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MAY 2017

Is the North Fork going south? By Bob Cox


ment of Labor and Employment gave Paonia-based Solar Energy International (SEI) a $400,000 matching grant to start a program to retrain “workers furloughed from other energy sector jobs.” SEI used the money to start Solar Ready Colorado. News reports at the time said that the Solar Ready Colorado program was designed to train unemployed miners, veterans and workers in the oil and gas industry. Koontz said he was unaware of any Photo by Bob Cox local miners participating in the program. The 140-foot tall coal silo that once marked the Town of Somerset is now nothing more than a memory. Chris Turek, who heads up Last year, a demolition crew strategically placed 700 sticks of dynamite in and around the bin, bringing the marketing department for an end to Oxbow mining operations and highlighting the plight of coal mines in the area. SEI, said the money cannot be spent on actual training, and was therefore used to make those coal production. Kathy Welt worked of income, none of which have resultlooking to get into solar-related work at the West Elk Mine, went to Oxbow ed in full-time employment. Neveraware of the training that SEI offers. and then returned to West Elk when theless, he, too, said he will not leave “The project [Solar Ready ColoraOxbow ceased operation. She said his home in Crawford. do] was launched late last summer she was lucky to get the West Elk job. Johnson grew up in Paonia and or early fall. We targetLike so many others, did a short stint in the mines before ed people wanting in, Welt said that being “He works weeks over 50 and wanting to going off to school. He returned and veterans and so on. Since worked several jobs before going we launched, 137 people stay in the area presat a time, then back to the mine. enrolled,” ents unique problems. “I actually went to the mine kickcomes home for She, like Koontz, said Turek said that though ing and screaming,” he said. “But I the company reached out that many do not leave; a few days.” had family to think about.” to local mines, only a few they simply take availJohnson worked at West Elk for 10 were former miners. He able jobs elsewhere years and was laid off last June. He also said that the last election cycle and travel back and forth. One percreated some significant roadblocks. said he has plans, but will never be son she named went to Utah. “The unemployment here is a huge counted as one of the unemployed. “He works weeks at a time, then concern of ours,” Turek said. “But One older coal miner, who asked comes home for a few days,” she said. the money we received only prothat his name not be used, summed it Chris Johnson also found himself vides dollars for information. There over 50 and unemployed. In his case, up well when asked if he thought the are workforce centers on the Front North Fork was doomed. it was not the closing of a mine but Range that received actual training “Hell, no,” he said. “We are tough the reduction of employees at the money.” people, and we are not just dumb West Elk mine that finally sent him Even Arch Coal, the owner of the miners like some folks think. What to the unemployment line—a place surviving West Elk Mine, has seen we need more than anything is just where he did not stay for long. the impacts of a steady decline in to be left alone. It seems like every “I just did not want to put up with day there is some newsperson here that mess,” he said. “I decided to do “We love where we live and the people, wanting to see us crying in our milk. something else.” we now have to travel outside the county to work.” He began exploring other sources I ain’t crying for anybody.” ■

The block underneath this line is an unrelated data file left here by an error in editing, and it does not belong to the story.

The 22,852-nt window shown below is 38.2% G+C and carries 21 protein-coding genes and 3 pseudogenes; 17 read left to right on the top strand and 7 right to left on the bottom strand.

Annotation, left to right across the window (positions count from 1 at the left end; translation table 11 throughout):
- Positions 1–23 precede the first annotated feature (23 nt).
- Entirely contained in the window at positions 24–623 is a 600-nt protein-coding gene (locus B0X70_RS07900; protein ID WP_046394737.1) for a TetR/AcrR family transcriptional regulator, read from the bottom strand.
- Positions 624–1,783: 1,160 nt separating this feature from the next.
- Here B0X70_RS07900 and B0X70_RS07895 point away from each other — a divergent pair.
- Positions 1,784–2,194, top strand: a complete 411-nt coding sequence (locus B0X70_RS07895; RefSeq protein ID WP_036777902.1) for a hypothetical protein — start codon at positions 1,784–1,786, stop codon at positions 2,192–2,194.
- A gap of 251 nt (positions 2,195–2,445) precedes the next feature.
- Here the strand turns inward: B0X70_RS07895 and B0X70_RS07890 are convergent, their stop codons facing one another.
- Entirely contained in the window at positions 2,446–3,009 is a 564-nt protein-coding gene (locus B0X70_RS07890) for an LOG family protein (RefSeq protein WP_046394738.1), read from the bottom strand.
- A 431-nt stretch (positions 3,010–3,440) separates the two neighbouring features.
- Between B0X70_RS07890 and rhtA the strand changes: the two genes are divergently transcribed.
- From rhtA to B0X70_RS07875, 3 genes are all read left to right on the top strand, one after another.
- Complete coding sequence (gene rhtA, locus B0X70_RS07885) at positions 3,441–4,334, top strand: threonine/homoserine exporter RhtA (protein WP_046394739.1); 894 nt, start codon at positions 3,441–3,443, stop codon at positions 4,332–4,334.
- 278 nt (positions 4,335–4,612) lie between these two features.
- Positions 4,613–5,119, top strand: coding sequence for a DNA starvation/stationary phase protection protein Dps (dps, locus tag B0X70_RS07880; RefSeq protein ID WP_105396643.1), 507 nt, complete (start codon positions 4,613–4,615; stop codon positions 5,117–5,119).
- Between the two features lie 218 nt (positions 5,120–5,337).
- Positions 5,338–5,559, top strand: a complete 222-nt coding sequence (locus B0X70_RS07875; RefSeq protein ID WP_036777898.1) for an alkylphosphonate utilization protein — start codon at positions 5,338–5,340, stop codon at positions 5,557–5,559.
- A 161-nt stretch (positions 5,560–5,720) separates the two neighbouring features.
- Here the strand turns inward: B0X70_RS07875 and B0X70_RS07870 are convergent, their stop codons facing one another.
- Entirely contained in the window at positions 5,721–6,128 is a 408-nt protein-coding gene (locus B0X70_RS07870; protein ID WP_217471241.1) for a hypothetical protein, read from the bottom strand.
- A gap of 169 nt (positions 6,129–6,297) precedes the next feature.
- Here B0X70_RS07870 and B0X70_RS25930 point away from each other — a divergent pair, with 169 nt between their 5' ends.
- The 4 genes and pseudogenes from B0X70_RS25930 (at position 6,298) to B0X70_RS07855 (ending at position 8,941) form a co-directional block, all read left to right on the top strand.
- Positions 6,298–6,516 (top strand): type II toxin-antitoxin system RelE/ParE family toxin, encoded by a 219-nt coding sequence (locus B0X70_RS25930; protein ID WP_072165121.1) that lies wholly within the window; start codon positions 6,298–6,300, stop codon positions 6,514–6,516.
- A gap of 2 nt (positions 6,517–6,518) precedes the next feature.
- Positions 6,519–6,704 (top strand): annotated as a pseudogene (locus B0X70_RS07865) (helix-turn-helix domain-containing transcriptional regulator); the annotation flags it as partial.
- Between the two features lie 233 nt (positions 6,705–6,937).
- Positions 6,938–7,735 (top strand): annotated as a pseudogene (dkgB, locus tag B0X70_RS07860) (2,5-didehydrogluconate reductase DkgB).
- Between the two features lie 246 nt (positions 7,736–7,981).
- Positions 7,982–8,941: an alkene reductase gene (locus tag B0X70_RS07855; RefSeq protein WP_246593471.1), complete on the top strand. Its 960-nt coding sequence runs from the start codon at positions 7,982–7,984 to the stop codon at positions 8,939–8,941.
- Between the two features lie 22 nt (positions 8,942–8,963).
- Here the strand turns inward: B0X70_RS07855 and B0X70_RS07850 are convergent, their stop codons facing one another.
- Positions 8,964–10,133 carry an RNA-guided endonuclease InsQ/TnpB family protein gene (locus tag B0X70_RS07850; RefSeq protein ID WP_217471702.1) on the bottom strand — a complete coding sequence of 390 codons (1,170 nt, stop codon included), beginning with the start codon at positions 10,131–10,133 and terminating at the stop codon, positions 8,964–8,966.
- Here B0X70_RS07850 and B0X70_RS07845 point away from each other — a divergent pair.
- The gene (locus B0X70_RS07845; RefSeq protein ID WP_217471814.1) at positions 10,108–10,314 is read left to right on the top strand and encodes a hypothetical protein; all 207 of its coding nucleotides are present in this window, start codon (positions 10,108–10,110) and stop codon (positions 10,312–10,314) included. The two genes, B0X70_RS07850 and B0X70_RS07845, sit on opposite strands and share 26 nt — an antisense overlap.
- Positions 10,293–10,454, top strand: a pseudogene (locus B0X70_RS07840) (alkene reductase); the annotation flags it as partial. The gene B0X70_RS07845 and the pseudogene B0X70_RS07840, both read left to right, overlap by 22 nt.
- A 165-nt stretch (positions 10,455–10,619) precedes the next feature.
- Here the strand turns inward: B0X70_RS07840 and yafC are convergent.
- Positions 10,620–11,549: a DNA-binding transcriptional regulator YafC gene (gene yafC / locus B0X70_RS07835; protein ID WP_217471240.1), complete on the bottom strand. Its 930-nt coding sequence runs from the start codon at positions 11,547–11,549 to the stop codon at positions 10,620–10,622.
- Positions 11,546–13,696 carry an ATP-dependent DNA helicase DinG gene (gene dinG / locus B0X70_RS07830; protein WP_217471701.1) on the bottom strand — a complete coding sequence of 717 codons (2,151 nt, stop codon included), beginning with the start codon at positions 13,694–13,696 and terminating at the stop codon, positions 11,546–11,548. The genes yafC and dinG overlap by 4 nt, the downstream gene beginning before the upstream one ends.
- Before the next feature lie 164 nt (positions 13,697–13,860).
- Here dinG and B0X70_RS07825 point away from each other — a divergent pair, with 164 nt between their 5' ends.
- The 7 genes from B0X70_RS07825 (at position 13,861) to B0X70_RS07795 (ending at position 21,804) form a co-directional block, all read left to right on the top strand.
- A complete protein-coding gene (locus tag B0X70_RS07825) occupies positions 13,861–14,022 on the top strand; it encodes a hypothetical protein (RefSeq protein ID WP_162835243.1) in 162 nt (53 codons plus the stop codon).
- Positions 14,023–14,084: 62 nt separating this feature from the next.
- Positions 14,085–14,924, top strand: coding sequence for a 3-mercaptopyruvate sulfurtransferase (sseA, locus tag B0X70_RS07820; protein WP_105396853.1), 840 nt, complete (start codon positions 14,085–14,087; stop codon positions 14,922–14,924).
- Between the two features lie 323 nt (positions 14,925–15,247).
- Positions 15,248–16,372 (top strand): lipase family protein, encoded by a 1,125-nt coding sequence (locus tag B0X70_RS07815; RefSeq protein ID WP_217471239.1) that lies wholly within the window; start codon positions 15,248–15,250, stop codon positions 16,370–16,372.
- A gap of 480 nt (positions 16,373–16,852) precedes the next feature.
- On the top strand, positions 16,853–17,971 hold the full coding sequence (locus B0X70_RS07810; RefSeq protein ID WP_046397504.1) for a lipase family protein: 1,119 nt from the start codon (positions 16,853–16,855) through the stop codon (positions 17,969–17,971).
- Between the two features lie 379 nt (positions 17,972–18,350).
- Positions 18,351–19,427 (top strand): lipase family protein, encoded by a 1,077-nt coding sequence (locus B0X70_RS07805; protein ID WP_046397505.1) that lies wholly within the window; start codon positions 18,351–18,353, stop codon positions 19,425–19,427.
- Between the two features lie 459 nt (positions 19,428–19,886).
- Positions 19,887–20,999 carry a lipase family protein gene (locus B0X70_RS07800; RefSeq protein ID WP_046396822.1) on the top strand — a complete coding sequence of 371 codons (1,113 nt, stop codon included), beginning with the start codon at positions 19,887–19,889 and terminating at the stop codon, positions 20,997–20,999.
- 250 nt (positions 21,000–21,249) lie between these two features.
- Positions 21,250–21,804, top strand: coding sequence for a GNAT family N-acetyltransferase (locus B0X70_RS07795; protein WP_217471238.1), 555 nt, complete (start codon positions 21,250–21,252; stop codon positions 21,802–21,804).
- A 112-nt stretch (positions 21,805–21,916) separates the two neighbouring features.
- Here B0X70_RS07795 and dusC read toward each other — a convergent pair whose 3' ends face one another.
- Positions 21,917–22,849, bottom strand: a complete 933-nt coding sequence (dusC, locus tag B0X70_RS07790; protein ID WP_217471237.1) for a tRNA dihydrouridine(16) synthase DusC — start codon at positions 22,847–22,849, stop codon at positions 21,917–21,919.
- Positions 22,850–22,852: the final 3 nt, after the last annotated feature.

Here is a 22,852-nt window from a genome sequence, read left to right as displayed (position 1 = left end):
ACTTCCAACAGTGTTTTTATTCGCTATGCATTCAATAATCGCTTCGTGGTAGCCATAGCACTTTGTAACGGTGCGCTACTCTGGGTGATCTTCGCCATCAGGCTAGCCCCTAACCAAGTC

y some estimates, coal production has dropped by more than 50 percent in the last decade. Hundreds of jobs have been lost, and the trickle-down effect is causing businesses, both large and small, to reevaluate, reduce and sometimes close up shop entirely. On the forefront of the problem is Delta County, and in particular the North Fork Valley, where a few years ago trains consisting of 100 cars each carried coal out of three mines several times a day. They’ve been reduced to about two per week. Bowie Resources stopped coal production and Oxbow’s Elk Creek Mine is closed, probably permanently. More than 1,000 miners were laid off or forced to go elsewhere to work, likely in mines that are also destined to close or reduce their workforces in the near future. Many of those laid off workers are reaching an age where changing careers is not easy. While studies published by some groups, including the American Association of Retired People (AARP), say that the over-50 unemployed are finding jobs easier than in the past, many in the North Fork say there’s a different dynamic there. Wendell Koontz, mayor of Hotchkiss and a 15-year veteran of Arch Coal, explained that dynamic. “We love where we live and the people, but we now have to travel outside the county to work,” he said. Koontz and others said that those who have worked for a decade or more in the coal mines, and have known no other life, find themselves over 50 years old and looking to do something else. If they do find employment, it often results in them being under-employed. Last August, the Colorado Depart-


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